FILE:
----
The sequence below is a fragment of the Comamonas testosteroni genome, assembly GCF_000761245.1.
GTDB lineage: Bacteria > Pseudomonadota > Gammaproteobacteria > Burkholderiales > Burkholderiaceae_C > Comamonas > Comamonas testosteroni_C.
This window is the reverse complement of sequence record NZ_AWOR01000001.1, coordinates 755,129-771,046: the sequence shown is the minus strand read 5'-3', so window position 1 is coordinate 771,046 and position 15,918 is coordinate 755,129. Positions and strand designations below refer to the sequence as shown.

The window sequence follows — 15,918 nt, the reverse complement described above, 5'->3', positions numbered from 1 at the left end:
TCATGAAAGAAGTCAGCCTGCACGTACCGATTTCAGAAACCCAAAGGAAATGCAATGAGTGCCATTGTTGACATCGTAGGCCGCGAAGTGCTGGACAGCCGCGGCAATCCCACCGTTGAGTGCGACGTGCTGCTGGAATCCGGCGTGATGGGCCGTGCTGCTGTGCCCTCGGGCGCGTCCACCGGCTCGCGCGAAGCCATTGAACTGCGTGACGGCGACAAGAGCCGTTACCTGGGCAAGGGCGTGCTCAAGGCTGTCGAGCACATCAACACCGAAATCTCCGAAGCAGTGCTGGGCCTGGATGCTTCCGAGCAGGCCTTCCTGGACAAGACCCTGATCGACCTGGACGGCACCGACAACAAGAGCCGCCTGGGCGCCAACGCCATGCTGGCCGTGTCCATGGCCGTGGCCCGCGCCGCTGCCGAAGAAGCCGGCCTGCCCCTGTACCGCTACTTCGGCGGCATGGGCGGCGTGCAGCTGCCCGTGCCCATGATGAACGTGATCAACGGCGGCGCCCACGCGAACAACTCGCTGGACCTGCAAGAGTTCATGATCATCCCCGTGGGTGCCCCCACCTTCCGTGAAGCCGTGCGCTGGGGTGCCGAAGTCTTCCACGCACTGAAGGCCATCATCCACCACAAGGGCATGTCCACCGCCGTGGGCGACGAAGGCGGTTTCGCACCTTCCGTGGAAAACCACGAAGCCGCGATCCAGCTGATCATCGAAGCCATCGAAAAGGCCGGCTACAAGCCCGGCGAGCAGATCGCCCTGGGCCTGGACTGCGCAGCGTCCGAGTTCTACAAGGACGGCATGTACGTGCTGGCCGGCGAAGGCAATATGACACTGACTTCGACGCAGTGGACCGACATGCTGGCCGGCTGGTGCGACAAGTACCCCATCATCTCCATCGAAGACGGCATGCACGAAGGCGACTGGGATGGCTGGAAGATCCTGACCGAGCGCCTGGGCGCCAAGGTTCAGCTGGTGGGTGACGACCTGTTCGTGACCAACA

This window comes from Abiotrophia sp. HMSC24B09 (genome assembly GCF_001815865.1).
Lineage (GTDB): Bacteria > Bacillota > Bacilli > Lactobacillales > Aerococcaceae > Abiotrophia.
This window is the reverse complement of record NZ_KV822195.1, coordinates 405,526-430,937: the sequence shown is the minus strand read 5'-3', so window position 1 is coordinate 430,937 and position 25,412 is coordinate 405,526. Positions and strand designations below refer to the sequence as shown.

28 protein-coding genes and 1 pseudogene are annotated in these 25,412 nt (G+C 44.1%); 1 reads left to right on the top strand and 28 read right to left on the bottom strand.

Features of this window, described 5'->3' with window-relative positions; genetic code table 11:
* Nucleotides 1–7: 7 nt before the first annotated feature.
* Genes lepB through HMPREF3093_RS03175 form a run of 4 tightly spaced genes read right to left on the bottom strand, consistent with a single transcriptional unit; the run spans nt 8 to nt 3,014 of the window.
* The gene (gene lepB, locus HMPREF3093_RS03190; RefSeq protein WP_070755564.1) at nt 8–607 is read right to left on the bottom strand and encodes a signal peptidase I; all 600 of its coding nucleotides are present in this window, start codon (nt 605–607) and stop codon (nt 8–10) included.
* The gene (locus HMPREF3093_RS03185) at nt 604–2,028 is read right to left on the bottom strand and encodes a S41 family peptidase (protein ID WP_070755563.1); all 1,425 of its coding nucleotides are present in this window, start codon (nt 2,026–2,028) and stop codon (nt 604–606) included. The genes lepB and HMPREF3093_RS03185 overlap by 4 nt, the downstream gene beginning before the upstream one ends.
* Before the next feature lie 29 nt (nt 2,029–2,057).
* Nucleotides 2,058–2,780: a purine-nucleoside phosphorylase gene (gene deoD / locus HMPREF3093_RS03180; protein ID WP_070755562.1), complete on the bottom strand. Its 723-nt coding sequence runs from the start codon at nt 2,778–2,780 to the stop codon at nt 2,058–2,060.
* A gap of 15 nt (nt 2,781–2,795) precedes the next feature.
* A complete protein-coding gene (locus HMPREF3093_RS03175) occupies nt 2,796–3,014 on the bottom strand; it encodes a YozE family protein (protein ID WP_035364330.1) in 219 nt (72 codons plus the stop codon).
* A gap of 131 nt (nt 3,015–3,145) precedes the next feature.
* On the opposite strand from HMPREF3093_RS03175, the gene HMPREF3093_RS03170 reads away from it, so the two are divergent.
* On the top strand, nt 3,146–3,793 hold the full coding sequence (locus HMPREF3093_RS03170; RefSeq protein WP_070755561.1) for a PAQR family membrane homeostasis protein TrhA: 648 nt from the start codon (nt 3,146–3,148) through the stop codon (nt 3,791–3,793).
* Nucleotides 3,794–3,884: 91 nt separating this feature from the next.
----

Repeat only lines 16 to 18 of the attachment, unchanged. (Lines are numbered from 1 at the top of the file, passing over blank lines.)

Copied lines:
* Nucleotides 2,058–2,780: a purine-nucleoside phosphorylase gene (gene deoD / locus HMPREF3093_RS03180; protein ID WP_070755562.1), complete on the bottom strand. Its 723-nt coding sequence runs from the start codon at nt 2,778–2,780 to the stop codon at nt 2,058–2,060.
* A gap of 15 nt (nt 2,781–2,795) precedes the next feature.
* A complete protein-coding gene (locus HMPREF3093_RS03175) occupies nt 2,796–3,014 on the bottom strand; it encodes a YozE family protein (protein ID WP_035364330.1) in 219 nt (72 codons plus the stop codon).